This is a brief post with one purpose: to clarify the meaning of the term "semantic." It has suddenly become chic to label every new app as somehow "semantic" but what does this mean really? Are all "semantic" apps part of the "Semantic Web?" What is the criteria for something to be "semantic" versus "Semantic Web" anyway?
It’s pretty simple actually. Any app that can understand language to some degree could be labeled as "semantic." So even Google is somewhat of a semantic application by that criterion. Of course some applications are a lot more semantic than others. Powerset is more semantic than Google, for example, because it understands natural language, not just keywords.
But for an application to be considered part of the "Semantic Web" it has to support a set of open standards defined by the W3C, including at the very least RDF, and potentially also OWL and SPARQL. These are the technologies that collectively comprise the Semantic Web. Supporting these technologies means making at least some RDF data visible to outside applications.
I’m not sure if Powerset is doing this yet, nor whether Freebase is doing it yet, but they should (and I’m guessing they will). Twine, my company’s application, is using RDF and OWL internally within our app and we are also exposing this via our site (although we are still in private beta so only beta participants can see that data today). Other companies such as Digg are already making their RDF data visible to the public. Any application with at least publishes RDF data can be considered to be both semantic and part of the Semantic Web.Social tagging: Semantic Web > Twine > Web 3.0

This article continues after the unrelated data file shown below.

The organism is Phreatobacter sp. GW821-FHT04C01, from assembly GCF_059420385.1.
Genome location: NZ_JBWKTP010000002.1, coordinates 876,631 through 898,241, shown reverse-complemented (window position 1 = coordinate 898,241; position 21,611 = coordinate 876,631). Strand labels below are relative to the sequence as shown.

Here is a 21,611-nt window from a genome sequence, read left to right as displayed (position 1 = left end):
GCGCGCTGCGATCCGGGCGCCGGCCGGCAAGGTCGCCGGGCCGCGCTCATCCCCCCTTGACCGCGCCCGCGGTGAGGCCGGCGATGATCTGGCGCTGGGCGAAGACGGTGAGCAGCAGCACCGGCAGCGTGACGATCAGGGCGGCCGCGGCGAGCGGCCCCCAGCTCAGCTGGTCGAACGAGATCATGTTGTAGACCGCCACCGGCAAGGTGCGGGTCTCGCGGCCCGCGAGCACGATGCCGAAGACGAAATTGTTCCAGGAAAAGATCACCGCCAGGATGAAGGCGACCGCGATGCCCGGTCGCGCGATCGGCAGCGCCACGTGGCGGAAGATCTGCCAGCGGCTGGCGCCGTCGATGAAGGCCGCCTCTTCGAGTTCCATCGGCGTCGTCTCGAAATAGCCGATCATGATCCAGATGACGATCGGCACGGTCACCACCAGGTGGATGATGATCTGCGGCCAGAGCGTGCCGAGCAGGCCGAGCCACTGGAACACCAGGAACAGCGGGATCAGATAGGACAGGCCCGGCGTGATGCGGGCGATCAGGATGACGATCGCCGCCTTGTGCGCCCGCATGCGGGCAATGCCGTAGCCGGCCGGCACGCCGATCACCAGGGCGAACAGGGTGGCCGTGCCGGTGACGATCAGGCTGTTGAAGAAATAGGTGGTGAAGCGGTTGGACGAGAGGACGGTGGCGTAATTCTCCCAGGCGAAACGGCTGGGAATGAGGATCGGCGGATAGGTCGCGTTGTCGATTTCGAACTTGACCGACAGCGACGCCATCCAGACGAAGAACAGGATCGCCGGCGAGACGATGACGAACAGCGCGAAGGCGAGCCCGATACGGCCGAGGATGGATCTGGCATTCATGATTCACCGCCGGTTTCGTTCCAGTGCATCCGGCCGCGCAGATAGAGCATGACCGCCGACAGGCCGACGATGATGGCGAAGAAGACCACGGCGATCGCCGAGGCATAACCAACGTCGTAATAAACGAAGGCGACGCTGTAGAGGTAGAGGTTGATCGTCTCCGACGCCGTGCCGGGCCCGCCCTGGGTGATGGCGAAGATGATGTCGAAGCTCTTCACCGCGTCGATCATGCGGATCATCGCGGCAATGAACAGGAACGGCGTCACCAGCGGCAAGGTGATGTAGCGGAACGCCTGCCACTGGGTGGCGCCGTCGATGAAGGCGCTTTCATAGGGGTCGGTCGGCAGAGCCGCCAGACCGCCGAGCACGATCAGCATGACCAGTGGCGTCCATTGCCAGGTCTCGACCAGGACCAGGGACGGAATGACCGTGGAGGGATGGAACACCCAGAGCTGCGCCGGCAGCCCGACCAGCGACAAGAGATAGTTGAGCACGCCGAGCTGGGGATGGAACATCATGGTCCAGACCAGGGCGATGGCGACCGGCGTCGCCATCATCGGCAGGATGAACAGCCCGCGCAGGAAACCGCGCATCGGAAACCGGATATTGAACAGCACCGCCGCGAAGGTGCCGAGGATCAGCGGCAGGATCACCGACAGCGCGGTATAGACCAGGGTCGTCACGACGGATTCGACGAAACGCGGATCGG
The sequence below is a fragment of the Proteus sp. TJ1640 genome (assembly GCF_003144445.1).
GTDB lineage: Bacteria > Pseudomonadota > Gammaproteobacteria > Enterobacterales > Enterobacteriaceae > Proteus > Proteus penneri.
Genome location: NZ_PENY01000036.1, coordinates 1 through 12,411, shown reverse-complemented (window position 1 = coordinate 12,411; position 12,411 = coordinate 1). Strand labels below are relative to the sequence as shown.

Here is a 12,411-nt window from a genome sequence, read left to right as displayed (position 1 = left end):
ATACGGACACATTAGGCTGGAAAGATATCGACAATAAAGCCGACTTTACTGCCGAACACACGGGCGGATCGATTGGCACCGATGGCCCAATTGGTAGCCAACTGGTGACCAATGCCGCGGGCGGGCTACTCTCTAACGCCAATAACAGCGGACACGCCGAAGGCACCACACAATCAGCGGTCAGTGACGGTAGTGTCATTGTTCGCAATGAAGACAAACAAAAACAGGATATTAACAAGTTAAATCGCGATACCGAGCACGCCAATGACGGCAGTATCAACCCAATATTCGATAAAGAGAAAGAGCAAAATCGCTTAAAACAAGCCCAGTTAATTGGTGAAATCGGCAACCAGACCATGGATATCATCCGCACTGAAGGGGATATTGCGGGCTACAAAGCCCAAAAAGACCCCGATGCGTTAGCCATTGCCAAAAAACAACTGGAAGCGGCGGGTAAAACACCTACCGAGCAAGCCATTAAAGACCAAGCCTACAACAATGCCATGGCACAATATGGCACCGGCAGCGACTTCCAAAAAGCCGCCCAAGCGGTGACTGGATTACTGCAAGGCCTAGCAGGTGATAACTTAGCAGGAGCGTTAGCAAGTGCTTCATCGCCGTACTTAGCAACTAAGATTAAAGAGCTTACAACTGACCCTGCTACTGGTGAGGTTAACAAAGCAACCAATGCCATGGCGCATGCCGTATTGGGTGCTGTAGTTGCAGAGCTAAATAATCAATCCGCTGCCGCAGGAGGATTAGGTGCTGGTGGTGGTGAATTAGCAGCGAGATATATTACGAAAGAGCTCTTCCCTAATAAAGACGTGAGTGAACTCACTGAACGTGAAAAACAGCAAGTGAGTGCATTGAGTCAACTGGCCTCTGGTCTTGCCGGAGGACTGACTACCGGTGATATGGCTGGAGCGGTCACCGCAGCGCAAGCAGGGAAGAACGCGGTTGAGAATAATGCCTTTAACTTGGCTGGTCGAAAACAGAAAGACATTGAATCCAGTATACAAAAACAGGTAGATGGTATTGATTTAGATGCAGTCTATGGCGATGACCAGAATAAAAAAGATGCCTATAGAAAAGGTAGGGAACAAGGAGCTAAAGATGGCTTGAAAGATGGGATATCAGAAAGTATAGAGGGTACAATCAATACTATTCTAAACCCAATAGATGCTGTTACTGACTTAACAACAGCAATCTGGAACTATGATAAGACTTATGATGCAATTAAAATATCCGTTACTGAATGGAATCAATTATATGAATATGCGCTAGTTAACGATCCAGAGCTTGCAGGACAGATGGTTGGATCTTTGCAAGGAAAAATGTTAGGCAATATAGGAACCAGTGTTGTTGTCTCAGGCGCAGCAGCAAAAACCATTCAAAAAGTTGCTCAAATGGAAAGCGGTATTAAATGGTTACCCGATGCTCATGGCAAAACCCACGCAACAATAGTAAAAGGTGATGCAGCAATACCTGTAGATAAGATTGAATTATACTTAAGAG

Then perhaps what is needed is a “semantic web,” furthered by “Semantic Web” standards.
But the key point is having a “semantic web,” not following what a standards body decides. In other words, making it work, rather than agreement by a committee.
I’ve been on my share of IEEE standards committees. There was always less concern about making something work versus making something compatible. Although compatibility is certainly desirable, it’s more important to make something work.
For example, a semweb end user couldn’t care less about the standards: They just want something that works. (True for just about all core technologies underlying a standard.) And with a SaaS-based solution, following standards may be less important as long as their is a SOA framework for integration.
Bottom line: Whether Freebase or Powerset uses “Semantic Web” standards is far less important than whether they’re helping create a “semantic web.” (This is a relative statement.) Don’t get too hung up on standards, especially with a SaaS-based solution. APIs and connectors can certainly do the trick; you don’t need the same level of interoperability as one might with siloed apps.
I think this is a rather narrow/elitist view to tie the technology to a few standards that in my view continue to have problematic adoption in the real world where there is an abundance of mineable data.